All this maneuvering and the competition for space led to a few skirmishes and gunfights.
One of these intentionally scuttled ships was the Rome, which was rediscovered in the 1990s when the city dug a tunnel to extend a streetcar line (the N-Judah) south of Market Street.
Today the line (along with two others, the T and the K) passes through the forward hull of the ship.
Eventually Yerba Buena Cove was filled in.
People built piers out into it to reach ships moored in deeper water, Everett says.
“The wharves are constantly growing like fingers out from the shore.”
Then people began dumping debris and sand into the cove, which was only a few feet deep in many places to begin with.
“By having guys with carts and horses dump sand off your pier,” Everett says, “you could create land that you could own.”
It was a land-grab strategy with lasting ramifications—as evidenced by the ongoing controversy over a sinking, tilting skyscraper built on landfill near what was once the southern edge of Yerba Buena Cove.
Three archaeologists—James Allan, James Delgado, and Allen Pastron—consulted on the making of the new shipwreck map, and discoveries by them and their colleagues have added several fascinating details that weren’t on the original buried-ships map created by the San Francisco Maritime National Historical Park in 1963 (see below).
Red circles on the new map indicate sites that have been studied by archaeologists.
This detail from the original 1963 buried-ships map shows “Sydney Town,” where Australians congregated in Gold Rush days.
There was a Chilean enclave just inland from here, and fights sometimes broke out between the two groups. Map courtesy San Francisco Maritime National Historical Park
One of the most interesting additions to the new map is a ship-breaking yard at Rincon Point at the southern end of Yerba Buena Cove, near the current anchorage point for the Bay Bridge.
A man named Charles Hare ran a lucrative salvage operation here, employing at least 100 Chinese laborers to take old ships apart.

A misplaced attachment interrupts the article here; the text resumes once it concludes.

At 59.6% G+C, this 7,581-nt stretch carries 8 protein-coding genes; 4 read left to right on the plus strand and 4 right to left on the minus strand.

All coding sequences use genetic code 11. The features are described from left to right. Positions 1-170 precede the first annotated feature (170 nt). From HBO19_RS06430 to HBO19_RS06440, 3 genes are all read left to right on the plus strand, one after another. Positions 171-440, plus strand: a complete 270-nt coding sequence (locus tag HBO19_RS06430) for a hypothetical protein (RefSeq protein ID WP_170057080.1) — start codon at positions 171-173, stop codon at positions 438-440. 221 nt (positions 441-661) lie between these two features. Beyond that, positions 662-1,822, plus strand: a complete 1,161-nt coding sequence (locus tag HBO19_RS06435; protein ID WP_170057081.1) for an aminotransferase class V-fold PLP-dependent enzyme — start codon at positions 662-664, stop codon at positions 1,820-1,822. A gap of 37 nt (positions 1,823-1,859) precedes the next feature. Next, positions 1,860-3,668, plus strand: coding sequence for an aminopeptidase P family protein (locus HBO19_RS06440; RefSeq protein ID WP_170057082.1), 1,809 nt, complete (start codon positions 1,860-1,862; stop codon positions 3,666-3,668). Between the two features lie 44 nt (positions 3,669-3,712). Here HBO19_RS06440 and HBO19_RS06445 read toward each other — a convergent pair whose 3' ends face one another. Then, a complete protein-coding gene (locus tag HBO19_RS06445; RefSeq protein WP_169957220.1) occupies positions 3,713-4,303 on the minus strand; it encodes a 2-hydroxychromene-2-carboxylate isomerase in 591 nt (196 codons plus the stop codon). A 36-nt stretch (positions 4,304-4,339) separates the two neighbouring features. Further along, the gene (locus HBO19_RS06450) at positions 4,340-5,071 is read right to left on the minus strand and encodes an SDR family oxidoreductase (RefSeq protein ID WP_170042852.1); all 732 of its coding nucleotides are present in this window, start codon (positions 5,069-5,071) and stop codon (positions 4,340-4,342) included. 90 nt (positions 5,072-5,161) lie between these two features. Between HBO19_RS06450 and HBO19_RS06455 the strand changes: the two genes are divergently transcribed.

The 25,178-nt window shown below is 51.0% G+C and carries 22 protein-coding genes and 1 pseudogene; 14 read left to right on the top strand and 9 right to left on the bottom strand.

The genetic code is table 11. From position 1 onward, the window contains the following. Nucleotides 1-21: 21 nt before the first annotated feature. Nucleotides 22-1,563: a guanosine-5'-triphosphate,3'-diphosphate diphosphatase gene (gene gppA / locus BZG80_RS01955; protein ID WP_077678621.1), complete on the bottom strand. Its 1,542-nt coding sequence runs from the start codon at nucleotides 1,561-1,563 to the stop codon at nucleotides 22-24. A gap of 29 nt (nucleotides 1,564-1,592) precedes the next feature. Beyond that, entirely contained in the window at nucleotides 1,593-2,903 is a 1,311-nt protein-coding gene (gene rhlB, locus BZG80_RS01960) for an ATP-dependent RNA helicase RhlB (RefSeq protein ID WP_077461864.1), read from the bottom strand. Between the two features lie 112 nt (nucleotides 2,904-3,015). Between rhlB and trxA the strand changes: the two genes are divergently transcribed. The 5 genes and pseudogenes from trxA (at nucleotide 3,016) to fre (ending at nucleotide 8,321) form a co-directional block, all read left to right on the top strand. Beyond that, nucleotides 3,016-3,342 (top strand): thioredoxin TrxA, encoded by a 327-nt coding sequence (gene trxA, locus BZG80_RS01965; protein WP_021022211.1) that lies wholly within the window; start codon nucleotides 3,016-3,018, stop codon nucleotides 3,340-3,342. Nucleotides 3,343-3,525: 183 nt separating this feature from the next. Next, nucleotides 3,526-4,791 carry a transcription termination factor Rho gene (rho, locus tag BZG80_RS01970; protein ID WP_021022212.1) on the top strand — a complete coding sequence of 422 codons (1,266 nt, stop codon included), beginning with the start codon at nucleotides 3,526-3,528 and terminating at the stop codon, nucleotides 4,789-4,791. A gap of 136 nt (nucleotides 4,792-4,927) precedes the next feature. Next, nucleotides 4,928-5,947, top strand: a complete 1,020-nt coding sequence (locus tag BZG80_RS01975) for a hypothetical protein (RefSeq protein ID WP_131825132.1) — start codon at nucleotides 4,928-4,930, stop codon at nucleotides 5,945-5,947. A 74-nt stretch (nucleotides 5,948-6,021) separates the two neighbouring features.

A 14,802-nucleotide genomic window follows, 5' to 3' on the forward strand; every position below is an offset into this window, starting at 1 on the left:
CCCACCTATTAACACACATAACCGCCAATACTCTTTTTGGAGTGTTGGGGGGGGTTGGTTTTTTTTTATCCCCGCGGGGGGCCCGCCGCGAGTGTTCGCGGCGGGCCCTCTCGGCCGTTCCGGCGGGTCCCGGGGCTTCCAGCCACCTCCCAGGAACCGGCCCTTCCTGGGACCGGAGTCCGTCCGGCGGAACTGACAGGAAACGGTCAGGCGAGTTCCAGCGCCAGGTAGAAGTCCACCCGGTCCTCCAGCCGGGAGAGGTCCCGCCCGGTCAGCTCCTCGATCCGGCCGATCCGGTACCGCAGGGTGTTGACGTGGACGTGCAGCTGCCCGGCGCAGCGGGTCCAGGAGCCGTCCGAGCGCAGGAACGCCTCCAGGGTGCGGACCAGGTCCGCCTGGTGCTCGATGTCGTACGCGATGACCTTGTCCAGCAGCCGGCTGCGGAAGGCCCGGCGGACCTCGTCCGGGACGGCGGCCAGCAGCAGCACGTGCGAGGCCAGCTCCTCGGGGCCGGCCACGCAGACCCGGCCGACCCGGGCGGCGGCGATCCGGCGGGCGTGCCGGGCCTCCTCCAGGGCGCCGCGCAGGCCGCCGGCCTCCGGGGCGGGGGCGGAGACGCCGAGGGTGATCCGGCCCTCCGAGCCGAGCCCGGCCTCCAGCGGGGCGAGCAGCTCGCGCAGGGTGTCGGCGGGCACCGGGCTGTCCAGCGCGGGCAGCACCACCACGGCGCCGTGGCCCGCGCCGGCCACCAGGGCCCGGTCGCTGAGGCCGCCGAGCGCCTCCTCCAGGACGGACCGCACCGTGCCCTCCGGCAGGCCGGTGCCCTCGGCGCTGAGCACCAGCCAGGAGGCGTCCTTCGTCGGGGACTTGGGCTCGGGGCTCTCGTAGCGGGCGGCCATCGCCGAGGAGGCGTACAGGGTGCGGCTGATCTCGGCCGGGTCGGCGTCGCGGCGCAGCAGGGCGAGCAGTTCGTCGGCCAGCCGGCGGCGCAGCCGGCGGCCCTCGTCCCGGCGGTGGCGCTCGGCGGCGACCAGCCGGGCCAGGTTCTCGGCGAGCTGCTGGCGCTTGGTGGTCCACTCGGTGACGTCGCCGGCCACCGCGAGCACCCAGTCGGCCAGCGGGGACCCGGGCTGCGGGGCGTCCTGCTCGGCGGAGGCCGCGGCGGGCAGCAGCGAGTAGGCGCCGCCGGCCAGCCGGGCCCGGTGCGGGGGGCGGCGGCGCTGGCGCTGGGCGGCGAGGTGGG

Hare sold off brass and bronze fixtures for use in new ships and buildings.
Scrap wood was also a valuable commodity in those days, Everett says.
The 1851 fire ended Hare’s business.
Archaeologists have found the remnants of six ships at the site that were presumably in the process of being salvaged at the time of the fire. One—the Candace—was another whaling vessel pressed into service to bring gold-crazed prospectors to San Francisco.
A lighter, small, flat-bottomed boat that was used to shuttle goods from moored ships to shore has also been found.A development project near Broadway and Front streets, which began in 2006, turned up bones that archaeologists suspect came from Galapagos tortoises (the site is marked by an asterisk in the map at the top of this post).
After passing around Cape Horn, many ships stopped in the Galapagos Islands and threw a few turtles in the hold—a source of fresh meat for the long voyage north to California.
“They got to San Francisco, and lo and behold: They had more turtle than they could eat,” Everett says.
Menus from the era show that turtle soup was a common offering at restaurants and lodging houses around the cove.
Illustrator and designer Michael Warner says his inspirations for the new map included the “Maps of Discovery” from a mural painted by N.C. Wyeth in 1928 for the headquarters of the National Geographic Society.
Wyeth’s imaginative painting evokes the romance of the Age of Discovery, and Warner says it inspired him to go beyond just showing the details of the buried ships and historic wharves.
“My hope is that I have not only enhanced the image for the history enthusiast,” he says, “but created something that might even make people learn by accident!”
The team is still ironing out some final details, such as how to most accurately represent the boundaries of Charles Hare’s ship-breaking yard.
They hope to have posters of the new map available for purchase early next year and plan to eventually put it on display in the visitors’ center.
Thirteen competitors started this race in 1964, which by now was firmly established on the racing scene. All of the five
original competitors entered, and all five improved their original
times (Gipsy Moth III with Sir Francis Chichester the winner of the first edition in 1960 making
but the show was stolen by French naval officer Éric Tabarly, who entered a custom-built 44-foot (13 m) plywood ketch, Pen Duick II. The days of racers sailing the family boat were numbered following Tabarly's performance, for which he was awarded the Légion d'honneur by president Charles de Gaulle. It is also noteworthy that Tabarly and Jean Lacombe were the only
French entrants in this race; Tabarly's success was instrumental in
popularising the sport in France, the country which in future years
would come to dominate it.
This was to be the year in which several future trends were established.
made their first appearance — sailing in the same class as the other
boats; and the race featured the use of radio, for the first time, by
several competitors who gave daily progress reports to their sponsors.